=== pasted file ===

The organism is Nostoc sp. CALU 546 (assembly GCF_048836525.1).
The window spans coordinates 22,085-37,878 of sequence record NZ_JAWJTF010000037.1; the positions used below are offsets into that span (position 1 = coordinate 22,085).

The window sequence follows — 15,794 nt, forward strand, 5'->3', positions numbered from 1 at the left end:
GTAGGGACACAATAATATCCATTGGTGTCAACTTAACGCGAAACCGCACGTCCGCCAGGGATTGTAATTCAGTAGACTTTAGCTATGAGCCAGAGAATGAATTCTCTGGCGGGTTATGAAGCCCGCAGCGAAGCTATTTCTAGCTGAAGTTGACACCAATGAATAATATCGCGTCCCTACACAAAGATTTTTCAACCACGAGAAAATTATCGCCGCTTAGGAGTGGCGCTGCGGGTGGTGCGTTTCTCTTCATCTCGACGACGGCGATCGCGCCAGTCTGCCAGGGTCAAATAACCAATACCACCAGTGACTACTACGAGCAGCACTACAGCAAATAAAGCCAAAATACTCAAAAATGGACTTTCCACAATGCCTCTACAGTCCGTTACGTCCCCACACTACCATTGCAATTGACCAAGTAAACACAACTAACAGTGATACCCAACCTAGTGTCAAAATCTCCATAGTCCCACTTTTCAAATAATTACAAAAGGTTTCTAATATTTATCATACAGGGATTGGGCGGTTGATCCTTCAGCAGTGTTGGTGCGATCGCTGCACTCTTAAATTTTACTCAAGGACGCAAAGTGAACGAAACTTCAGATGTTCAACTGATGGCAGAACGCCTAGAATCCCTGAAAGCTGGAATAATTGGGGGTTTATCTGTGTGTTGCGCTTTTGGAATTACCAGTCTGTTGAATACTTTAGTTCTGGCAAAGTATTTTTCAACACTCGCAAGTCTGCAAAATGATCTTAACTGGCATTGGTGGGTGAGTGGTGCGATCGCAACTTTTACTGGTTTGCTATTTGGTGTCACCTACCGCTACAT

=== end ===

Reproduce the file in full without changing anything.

The organism is Nostoc sp. CALU 546 (assembly GCF_048836525.1).
The window spans coordinates 22,085-37,878 of sequence record NZ_JAWJTF010000037.1; the positions used below are offsets into that span (position 1 = coordinate 22,085).

The window sequence follows — 15,794 nt, forward strand, 5'->3', positions numbered from 1 at the left end:
GTAGGGACACAATAATATCCATTGGTGTCAACTTAACGCGAAACCGCACGTCCGCCAGGGATTGTAATTCAGTAGACTTTAGCTATGAGCCAGAGAATGAATTCTCTGGCGGGTTATGAAGCCCGCAGCGAAGCTATTTCTAGCTGAAGTTGACACCAATGAATAATATCGCGTCCCTACACAAAGATTTTTCAACCACGAGAAAATTATCGCCGCTTAGGAGTGGCGCTGCGGGTGGTGCGTTTCTCTTCATCTCGACGACGGCGATCGCGCCAGTCTGCCAGGGTCAAATAACCAATACCACCAGTGACTACTACGAGCAGCACTACAGCAAATAAAGCCAAAATACTCAAAAATGGACTTTCCACAATGCCTCTACAGTCCGTTACGTCCCCACACTACCATTGCAATTGACCAAGTAAACACAACTAACAGTGATACCCAACCTAGTGTCAAAATCTCCATAGTCCCACTTTTCAAATAATTACAAAAGGTTTCTAATATTTATCATACAGGGATTGGGCGGTTGATCCTTCAGCAGTGTTGGTGCGATCGCTGCACTCTTAAATTTTACTCAAGGACGCAAAGTGAACGAAACTTCAGATGTTCAACTGATGGCAGAACGCCTAGAATCCCTGAAAGCTGGAATAATTGGGGGTTTATCTGTGTGTTGCGCTTTTGGAATTACCAGTCTGTTGAATACTTTAGTTCTGGCAAAGTATTTTTCAACACTCGCAAGTCTGCAAAATGATCTTAACTGGCATTGGTGGGTGAGTGGTGCGATCGCAACTTTTACTGGTTTGCTATTTGGTGTCACCTACCGCTACAT